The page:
3. Enjoy!

Nutrition Information:

Yield:

4

Serving Size:

g

Amount Per Serving: Calories: 415Total Fat: 24gSaturated Fat: 7gTrans Fat: 0gUnsaturated Fat: 17gCholesterol: 218mgSodium: 570mgCarbohydrates: 12gNet Carbohydrates: 0gFiber: 3gSugar: 3gSugar Alcohols: 0gProtein: 41g

Did you make this recipe?

Please leave a comment on the blog or share a photo on Instagram

Other Recipes that you Might Love

Garlic Lime Chicken

Slow Cooker Chicken Tikka Masala

Similar Posts

Leave a Reply

Your email address will not be published. Required fields are marked *

34 Comments

  1. This recipe sounds delish! My mom used to make a chicken adobo, but I never got the recipe before she passed away. I had a recipe book that was from her grandmother, all handwritten in Spanish and when my mom passed away, her sister stole the book from my mom’s closet. I lost all of my moms family recipes in that book. I’m trying to cook traditional Mexican food for my family once in awhile, but my boys don’t like the spice aspect.
    ~Mimi

  2. Wow – I’d never think to cook with vinegar but apple cider vinegar shouldn’t be too harsh, right? Will have to try this – I love cooking with chicken thighs & legs.

  3. If you eat soy, what is your interpretation of a paleo diet? A gluten free diet? I’m just browsing through chowstalker and I’m finding a lot of recipes under the whole30 category with surprising ingredients.

    1. I think at the core, the Paleo diet is a no grain diet that emphasizes meats, seafood, vegetables, fruits and nuts/seed. I think that most people who are paleo aim for this as a goal but find that, like with most diets, you have to find a balance that works for you. I admittedly am more Primal than Paleo. I can live without sugar, grains and legumes but I have a crutch for heavy whipping cream and raw dairy. It’s a fat bomb of happiness for my brain that I’m not going to give up. Most people who follow the lifestyle are going to much healthier and happier than they were in their SAD days and are content with that.

      I really try to avoid soy as much as possible but, hey, sometimes I want this dish so I eat it πŸ™‚ Also, my recipes are safe for people who are gluten-free. I don’t follow a gluten-free diet which allows for low gluten grains so I can’t comment on it.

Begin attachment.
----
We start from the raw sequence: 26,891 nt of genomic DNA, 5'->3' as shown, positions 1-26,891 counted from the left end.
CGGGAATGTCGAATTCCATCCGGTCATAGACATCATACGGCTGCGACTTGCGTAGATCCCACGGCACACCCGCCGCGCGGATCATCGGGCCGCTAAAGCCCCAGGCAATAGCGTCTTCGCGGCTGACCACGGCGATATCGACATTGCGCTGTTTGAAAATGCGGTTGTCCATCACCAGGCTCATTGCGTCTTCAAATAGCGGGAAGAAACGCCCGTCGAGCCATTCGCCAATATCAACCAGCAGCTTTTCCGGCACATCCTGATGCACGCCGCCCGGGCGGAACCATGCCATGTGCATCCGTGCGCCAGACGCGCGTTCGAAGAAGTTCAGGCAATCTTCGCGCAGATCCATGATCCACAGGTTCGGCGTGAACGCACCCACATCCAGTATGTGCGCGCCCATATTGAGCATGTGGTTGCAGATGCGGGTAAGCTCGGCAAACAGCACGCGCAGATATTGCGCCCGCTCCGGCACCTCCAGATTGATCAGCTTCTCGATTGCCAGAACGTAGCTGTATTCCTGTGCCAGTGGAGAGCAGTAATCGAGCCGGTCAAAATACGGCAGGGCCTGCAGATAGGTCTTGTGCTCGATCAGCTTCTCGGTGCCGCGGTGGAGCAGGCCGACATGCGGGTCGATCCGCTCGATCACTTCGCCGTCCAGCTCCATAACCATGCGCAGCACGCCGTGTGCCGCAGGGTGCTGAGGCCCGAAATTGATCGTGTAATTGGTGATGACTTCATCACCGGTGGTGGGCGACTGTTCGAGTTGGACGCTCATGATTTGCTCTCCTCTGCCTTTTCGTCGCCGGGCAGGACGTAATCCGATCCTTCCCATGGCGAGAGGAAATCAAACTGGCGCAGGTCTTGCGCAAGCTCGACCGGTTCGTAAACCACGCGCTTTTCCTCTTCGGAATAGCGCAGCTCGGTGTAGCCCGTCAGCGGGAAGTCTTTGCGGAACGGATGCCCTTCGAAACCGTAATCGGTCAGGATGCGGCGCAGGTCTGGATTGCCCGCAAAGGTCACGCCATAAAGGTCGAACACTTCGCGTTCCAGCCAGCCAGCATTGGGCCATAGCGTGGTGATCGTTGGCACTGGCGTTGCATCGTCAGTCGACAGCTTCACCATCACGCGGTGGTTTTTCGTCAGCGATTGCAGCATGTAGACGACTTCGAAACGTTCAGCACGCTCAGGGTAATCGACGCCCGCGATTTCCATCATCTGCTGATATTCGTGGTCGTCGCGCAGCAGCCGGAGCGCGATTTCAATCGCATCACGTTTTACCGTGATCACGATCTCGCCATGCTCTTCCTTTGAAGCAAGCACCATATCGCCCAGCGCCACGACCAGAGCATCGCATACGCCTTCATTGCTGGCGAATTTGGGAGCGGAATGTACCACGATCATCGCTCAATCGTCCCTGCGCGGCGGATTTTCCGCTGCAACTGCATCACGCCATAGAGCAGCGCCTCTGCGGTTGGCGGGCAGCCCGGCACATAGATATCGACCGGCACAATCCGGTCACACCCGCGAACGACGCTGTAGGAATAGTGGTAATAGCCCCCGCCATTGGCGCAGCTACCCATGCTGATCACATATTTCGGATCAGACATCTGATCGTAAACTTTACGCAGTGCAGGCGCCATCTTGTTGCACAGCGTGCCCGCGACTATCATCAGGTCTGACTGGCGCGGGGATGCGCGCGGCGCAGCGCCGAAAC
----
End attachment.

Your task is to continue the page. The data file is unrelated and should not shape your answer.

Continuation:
You can make this recipe with coconut aminos and avoid the soy if you like.

  4. This sounds like the one I grew up with. Are you Filipino? I make this too, I use coconut aminos to replace the soy. I’m paleo as well. I’m looking into making soy sauce substitutes because the coconut aminos are so expensive.

    1. Yep! My Mother is Filipino πŸ™‚ I haven’t tried coconut aminos yet. Is the taste similar to soy? Please share when you come up with a substitute!

      1. Oh that’s great! Yeah adobo, well now that I saw your post now I want some. I grew up eating that with white rice. The coconut aminos taste very similar to soy but it’s like 7.99 for a small bottle! I’m going to experiment with using molasses(not really paleo isn’t it) and some apple cider vinegar as a soy sauce substitute. Maybe I should post all our Filipino recipes that can be turned into a paleo recipe :).

        1. Hrmm. .. please let me know if the taste is similar. I’ve made three filipino recipes that I grew up eating and shared them on my site. It’s crazy how many are Paleo. I can’t wait to see what you share!

          1. I just got a bottle of coconut aminos. It’s like lite soy sauce but sweet. I’ll be making adobo tonight with it. My family and I are trying to go on a low fat, low sodium and low sugar diet so I’m cureentry experimenting on low sodium substitute for soy sauce.

  5. Sounds amazing! We love filipino food. What do you make as a side for this, and your ginger chicken? We are new to paleo, but have no choice but to stick to it as my husband and youngest daughter have celiac and she has a major dairy allergy. I am so new to this, sides dishes are what I am struggling with as we obviously can’t get pansit with this, or my traditional pasta with anything.

    1. You could do fried rice using cauliflower, that’s pretty yum. We do pretty basic side dishes most of the time. Veggies lightly sauteed in coconut oil with garlic and salt are always a hit in our house. I hope that you like it πŸ™‚

  6. Just made this tonight because I needed something really easy after a long day. The chicken was falling off the bone and super tender. I love all the flavorful juice and the vinegar wasn’t overpowering at all. Definitely a keeper!